Older prostate surgery patients ‘have higher risk of complications’
Posted Oct 14 2011 6:53pm
Issue Codes Incontinence Products for Men
Men who undergo surgery for prostate cancer at a late age appear to have an elevated risk of post-surgical complications, such as male incontinence , compared with their younger counterparts, a new study has found.
Prostate surgery is already known to increase the risk of urinary incontinence , as the nerves surrounding the gland can be damaged during the procedure.
For this reason, many men choose not to have surgery unless their tumour is growing aggressively.
Scientists in the US and Germany, recently conducted a study which discovered that the risk of incontinence and other complications may be greater among surgical patients who are over the age of 75.
The researchers analysed data on 115,554 patients, all of whom underwent a surgical procedure called open radical prostatectomy between 1998 and 2007.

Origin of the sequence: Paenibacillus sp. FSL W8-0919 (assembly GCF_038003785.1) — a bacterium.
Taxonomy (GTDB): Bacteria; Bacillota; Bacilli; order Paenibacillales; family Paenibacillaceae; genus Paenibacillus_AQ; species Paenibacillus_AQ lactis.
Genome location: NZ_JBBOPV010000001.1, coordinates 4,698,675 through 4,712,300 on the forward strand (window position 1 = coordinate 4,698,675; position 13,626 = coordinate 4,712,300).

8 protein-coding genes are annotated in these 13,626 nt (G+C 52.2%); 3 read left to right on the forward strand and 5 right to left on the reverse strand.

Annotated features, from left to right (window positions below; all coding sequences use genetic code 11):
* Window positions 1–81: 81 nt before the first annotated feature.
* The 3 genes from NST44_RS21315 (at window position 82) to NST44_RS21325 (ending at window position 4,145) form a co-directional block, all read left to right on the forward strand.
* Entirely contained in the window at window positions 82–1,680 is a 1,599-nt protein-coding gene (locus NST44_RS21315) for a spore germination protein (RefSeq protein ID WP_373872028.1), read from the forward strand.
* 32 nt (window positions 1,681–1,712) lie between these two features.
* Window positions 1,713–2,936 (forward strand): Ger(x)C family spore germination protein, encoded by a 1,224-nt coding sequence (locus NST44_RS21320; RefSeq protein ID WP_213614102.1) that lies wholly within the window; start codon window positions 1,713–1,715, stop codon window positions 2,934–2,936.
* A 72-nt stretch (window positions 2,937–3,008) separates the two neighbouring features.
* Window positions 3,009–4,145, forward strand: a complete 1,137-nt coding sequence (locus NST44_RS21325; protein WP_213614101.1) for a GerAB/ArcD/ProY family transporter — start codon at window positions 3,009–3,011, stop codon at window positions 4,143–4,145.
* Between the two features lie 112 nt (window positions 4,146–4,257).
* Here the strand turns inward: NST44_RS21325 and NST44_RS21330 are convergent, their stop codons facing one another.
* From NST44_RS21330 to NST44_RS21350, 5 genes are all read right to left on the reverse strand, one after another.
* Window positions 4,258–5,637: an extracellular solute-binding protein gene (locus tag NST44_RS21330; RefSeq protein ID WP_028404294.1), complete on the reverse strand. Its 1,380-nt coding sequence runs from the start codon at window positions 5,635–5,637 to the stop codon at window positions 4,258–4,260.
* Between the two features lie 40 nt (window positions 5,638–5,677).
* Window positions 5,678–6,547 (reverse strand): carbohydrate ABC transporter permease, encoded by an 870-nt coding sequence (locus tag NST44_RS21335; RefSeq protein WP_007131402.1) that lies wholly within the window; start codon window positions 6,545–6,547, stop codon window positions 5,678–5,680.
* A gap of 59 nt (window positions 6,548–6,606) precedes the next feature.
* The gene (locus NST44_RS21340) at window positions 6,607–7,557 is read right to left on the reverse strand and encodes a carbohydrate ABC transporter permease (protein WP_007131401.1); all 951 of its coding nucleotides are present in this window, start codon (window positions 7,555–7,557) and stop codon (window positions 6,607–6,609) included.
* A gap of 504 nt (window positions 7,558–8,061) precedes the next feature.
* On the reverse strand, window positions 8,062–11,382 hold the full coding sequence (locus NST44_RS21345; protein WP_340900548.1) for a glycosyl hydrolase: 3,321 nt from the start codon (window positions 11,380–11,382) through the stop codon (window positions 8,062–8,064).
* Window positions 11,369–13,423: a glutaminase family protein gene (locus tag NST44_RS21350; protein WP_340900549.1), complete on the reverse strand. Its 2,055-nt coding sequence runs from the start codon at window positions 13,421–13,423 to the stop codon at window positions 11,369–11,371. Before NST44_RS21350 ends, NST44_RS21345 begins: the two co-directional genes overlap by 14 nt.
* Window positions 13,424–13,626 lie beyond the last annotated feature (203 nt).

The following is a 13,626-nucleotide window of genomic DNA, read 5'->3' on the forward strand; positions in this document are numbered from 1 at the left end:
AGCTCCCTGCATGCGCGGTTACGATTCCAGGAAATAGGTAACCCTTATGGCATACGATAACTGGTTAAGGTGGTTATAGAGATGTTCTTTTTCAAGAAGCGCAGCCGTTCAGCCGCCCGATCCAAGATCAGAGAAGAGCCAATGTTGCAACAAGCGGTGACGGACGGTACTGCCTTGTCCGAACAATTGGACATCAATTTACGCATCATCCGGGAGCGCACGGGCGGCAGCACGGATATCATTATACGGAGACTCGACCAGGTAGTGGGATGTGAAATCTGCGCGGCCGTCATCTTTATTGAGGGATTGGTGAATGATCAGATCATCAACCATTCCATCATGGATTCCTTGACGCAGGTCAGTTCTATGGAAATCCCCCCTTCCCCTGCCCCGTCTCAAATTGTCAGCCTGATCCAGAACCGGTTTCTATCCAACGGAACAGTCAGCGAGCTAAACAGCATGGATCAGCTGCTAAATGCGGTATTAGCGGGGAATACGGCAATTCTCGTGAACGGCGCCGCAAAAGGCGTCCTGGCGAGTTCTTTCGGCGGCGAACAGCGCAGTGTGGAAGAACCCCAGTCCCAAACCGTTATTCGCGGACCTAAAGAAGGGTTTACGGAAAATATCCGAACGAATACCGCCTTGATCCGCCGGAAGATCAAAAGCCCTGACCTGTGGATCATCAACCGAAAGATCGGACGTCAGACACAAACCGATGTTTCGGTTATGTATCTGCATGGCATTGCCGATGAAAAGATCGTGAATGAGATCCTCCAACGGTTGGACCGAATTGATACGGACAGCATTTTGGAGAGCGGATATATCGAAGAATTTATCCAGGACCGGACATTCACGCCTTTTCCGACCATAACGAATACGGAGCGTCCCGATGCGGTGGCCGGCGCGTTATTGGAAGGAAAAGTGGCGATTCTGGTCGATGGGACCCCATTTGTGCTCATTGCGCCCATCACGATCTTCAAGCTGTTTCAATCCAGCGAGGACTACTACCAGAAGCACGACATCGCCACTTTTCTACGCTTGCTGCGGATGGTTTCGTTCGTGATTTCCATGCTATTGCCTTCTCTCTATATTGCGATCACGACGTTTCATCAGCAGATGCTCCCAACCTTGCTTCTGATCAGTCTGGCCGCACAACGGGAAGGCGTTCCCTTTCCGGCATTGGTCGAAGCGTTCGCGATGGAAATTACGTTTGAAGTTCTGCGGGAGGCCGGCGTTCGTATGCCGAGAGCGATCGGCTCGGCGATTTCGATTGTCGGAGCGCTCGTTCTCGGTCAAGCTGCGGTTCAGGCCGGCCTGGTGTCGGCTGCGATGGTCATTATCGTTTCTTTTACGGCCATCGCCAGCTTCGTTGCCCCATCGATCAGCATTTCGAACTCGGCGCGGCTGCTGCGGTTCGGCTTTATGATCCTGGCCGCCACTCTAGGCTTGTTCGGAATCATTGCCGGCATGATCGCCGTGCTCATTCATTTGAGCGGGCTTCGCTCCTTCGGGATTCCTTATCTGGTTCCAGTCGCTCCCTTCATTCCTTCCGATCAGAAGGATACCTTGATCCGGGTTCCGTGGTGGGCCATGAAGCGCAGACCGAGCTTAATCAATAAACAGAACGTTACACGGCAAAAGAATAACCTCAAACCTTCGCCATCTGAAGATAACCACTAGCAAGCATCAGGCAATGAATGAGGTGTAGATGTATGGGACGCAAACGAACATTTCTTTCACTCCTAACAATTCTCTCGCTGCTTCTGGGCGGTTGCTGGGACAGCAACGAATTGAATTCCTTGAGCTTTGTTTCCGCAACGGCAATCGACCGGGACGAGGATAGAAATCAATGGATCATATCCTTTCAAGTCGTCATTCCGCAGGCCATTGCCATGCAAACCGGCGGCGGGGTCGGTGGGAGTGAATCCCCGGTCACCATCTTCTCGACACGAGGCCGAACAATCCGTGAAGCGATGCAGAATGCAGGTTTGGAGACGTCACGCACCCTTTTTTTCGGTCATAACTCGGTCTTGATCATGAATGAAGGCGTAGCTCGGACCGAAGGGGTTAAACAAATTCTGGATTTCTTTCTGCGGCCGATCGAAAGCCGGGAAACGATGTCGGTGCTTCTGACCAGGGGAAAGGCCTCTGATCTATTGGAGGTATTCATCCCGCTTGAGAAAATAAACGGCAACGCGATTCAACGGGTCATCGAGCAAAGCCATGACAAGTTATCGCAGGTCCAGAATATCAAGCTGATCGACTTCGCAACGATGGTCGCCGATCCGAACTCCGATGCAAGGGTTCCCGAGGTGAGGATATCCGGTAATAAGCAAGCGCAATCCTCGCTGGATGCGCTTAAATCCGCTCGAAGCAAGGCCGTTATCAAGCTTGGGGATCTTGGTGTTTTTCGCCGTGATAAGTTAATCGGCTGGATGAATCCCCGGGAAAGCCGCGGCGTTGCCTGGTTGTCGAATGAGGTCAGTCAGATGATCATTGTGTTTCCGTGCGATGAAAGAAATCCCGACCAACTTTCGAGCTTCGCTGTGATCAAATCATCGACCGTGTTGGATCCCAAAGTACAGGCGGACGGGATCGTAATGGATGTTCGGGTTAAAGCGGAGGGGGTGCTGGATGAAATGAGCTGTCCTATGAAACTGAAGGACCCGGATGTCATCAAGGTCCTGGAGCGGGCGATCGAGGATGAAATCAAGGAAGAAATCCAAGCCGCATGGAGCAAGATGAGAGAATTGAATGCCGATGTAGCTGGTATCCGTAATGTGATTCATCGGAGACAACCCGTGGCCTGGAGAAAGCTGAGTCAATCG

Of these, 2,109 (1.8 per cent) were 75 years of age or older.
Publishing their findings in the journal BJU International, the study authors revealed that over-75s were more likely to need blood transfusions and were more likely to experience post-surgical complications.
Seventeen per cent of older men experiencing complications following their operation, compared with just 12 per cent of younger men.
The researchers concluded that adverse outcomes were “more often recorded in the elderly”.
Lead researcher Dr Quoc-Dien Trinh, a urologist at Henry Ford Hospital in Detroit, was interviewed by Reuters news agency about the team’s findings.
He told the news agency that the higher rate of complications among older study participants was unsurprising.
The expert also noted that treating early-stage prostate tumours can do more harm than good, as men can be put at increased risk of male incontinence when their tumour might have been slow-growing and non-life-threatening.
Dr Trinh told Reuters: “Radical prostatectomy in men aged 75 or older should be an exceptional event.
“They should at least seek the care of an expert surgeon/institution, especially when we know that they are at higher risk of complications than their younger counterparts.”